- After obtaining a license to operate in the UAE in July, FTX announced the opening of its operation there today.
- The firm now offers institutional investors in Dubai crypto derivative products, trading services, a nonfungible token marketplace, and custodial services.
- FTX Exchange FZE will provide these services as a subsidiary of its Europe and Middle East divisions.
- Also in March, the Bahamas-based cryptocurrency exchange launched its European domain in Cyprus, allowing it to offer products and services in the EU.
As stated earlier in a press release, the firm can now offer crypto derivatives, products and trading services, a nonfungible token marketplace, and custodial services to institutional investors in Dubai. FTX Exchange FZE, a subsidiary of FTX’s Europe and Middle East division, will provide the services.
For FTX, the expansion will aid it in gaining more ground in markets outside the United States and Europe, as the cryptocurrency exchange has been pushing towards gaining global prominence.
Efforts Toward Global Adoption of Cryptocurrency
In recent years, cryptocurrency exchanges have sought opportunities in emerging markets, like the Middle East, which have become a center of crypto innovation.
In its effort to establish itself as a force to reckon with in the Middle East, FTX gained approval to venture into Dubai’s “Minimum Viable Product” (MVP) program for the virtual assets regime in July. The program falls under the jurisdiction of the Virtual Asset Regulatory Authority of Dubai (VARA).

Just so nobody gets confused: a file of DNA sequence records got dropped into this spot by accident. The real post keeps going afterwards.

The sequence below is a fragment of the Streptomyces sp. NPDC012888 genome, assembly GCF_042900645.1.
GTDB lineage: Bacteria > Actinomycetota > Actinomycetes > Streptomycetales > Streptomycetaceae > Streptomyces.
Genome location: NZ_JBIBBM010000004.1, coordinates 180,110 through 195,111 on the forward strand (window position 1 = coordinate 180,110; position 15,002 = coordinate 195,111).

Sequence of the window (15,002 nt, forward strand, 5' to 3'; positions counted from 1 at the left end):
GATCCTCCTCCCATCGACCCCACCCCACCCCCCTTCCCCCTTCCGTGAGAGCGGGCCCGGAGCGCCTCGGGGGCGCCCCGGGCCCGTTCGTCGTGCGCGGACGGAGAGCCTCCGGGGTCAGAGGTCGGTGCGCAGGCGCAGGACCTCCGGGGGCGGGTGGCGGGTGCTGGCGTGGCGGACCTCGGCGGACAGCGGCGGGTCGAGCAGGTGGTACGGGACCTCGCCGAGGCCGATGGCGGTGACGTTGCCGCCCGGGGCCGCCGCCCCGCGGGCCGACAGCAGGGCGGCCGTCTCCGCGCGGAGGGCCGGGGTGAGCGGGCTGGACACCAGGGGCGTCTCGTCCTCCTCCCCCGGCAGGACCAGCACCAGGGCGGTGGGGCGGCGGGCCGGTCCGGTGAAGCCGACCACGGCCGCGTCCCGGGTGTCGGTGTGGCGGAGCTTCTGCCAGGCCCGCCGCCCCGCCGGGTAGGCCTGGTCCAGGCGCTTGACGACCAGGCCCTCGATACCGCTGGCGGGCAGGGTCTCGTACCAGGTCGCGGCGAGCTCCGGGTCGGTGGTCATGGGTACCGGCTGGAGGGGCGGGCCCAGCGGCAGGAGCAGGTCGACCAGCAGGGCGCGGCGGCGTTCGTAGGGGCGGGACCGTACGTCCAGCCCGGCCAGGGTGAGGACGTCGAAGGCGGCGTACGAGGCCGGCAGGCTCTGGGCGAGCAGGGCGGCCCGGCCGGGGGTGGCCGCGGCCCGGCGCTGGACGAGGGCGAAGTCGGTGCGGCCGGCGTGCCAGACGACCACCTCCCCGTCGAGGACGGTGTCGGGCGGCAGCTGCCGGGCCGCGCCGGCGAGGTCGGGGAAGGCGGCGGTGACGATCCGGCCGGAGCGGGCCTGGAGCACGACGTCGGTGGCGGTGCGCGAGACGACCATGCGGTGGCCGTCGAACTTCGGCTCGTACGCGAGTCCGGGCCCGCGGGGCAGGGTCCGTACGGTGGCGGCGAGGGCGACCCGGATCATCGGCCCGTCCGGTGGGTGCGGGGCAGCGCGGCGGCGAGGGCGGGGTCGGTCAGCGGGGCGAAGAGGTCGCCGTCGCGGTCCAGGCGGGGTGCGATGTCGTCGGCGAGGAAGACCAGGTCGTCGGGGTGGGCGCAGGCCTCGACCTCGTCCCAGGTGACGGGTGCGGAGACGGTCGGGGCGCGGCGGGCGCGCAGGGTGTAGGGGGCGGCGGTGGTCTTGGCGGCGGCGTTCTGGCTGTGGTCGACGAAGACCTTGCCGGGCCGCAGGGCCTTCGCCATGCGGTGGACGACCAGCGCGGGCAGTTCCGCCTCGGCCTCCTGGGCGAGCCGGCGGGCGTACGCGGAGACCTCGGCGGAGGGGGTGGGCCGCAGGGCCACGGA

Further, on different occasions, the CEO of FTX, Sam Bankman-Fried (SBF), has emphasized his commitment toward the global adoption of cryptocurrency exchange.
“Our mission is to lead the way in growing the digital asset industry in countries and jurisdictions that possess a robust digital asset framework,” SBF said.
The Bahamas-based exchange also launched the European domain of its platform in Cyprus in March. This will allow the FTX to offer products and services in the European Union through an unidentified investment company.
On the Flipside
- While crypto firms are looking to expand to the UAE, Adrian Tan, Matrix’s former chief risk officer, says it can be difficult for crypto businesses to establish themselves there. This is because the country’s banks are regulated by a variety of central banking authorities, each with different sets of regulations.
Why You Should Care
- With the launch of the popular cryptocurrency exchange in the UAE, the company has taken another step forward in its operations globally.
- Additionally, this means that more people will have access to digital assets in the near future.